The Ontario government is ensuring it has the flexibility to prohibit commercial evictions whenever it deems necessary. Although the suspension of commercial landlords’ ability to evict tenants and/or seize their property came to an end on October 30, a proposed amendment to the Commercial Tenancies Act — included in the budget bill, introduced last week — gives the Minister authority to make regulations to impose future non-enforcement periods for COVID-19-related reasons.
“That’s not good for predictability in the real estate market,” maintains Brooks Barnett, director of government relations and policy with REALPAC. “It’s problematic for any government to have a switch like this that it can just flick on and off, willy-nilly. It’s an extremely blunt policy tool. A blanket moratorium on evictions lumps all businesses together regardless of their prosperity.”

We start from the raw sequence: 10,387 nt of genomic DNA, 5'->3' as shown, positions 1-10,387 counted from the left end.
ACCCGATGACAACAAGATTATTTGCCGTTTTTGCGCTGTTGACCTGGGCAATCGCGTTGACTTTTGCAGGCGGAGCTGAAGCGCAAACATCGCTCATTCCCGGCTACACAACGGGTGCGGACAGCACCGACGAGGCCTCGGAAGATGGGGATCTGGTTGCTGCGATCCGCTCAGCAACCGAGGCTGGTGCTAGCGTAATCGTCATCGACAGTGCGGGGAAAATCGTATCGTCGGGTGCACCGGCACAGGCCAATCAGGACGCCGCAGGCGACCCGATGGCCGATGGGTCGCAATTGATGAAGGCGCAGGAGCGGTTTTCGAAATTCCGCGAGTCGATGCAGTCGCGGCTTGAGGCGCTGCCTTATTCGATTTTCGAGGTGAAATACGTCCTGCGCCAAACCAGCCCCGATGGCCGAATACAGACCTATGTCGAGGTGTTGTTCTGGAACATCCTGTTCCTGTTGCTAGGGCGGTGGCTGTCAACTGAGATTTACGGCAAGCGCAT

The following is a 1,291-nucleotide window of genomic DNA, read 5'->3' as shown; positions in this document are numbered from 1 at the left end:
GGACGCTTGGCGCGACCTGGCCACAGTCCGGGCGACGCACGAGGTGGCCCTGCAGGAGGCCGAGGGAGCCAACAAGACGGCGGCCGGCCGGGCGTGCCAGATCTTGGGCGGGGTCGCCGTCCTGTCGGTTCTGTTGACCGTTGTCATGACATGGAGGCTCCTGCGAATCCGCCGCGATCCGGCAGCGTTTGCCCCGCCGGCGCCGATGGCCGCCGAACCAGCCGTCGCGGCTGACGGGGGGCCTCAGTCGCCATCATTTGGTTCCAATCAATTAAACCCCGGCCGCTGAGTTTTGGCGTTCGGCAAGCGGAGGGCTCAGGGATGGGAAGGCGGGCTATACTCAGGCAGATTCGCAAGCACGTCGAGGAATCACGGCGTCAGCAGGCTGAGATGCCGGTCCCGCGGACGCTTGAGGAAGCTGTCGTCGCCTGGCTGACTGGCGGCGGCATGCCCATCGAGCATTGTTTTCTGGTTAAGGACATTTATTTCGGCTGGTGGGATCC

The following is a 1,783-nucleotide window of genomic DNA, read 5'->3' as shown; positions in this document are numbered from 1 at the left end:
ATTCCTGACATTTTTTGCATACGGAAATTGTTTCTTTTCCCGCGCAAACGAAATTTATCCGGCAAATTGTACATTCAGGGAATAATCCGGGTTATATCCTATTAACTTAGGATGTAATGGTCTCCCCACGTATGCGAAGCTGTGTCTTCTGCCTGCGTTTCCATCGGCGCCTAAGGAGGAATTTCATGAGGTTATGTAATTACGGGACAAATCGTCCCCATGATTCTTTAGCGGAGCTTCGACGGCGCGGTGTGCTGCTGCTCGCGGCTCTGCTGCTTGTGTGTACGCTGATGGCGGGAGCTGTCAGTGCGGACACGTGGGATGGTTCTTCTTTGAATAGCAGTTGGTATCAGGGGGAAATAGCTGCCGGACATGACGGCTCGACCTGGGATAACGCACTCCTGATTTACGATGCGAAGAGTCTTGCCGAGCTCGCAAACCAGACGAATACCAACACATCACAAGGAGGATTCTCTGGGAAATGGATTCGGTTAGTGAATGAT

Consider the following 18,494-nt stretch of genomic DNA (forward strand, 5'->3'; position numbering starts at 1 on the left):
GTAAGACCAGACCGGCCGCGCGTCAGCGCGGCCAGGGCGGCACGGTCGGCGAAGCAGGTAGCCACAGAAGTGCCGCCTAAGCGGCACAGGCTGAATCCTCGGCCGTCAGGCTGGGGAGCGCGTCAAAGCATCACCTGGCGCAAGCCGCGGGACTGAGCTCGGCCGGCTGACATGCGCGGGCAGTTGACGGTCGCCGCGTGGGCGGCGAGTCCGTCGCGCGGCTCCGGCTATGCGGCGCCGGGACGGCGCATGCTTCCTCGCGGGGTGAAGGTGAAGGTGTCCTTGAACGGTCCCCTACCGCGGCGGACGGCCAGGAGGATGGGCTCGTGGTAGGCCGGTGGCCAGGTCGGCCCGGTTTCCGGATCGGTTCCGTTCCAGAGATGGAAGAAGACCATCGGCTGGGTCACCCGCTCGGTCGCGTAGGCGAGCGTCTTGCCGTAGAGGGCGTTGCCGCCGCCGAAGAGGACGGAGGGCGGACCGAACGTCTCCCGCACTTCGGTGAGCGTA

Several Canadian provinces invoked measures in the spring of 2020 to protect business tenants from eviction and loss of their possessions during a period when COVID-19-related shutdowns and financial stresses may have undermined their ability to pay rent. However, Barnett notes that those prohibitions have now largely expired.
“A lot of businesses can afford to pay their rent and, for them, the message should be: pay your rent. It removes the incentive for businesses that are doing well to meet their rental obligations if there is no penalty should they not do so.” Barnett asserts. “It’s also not good for the economy, long-term, to have blanket eviction bans.”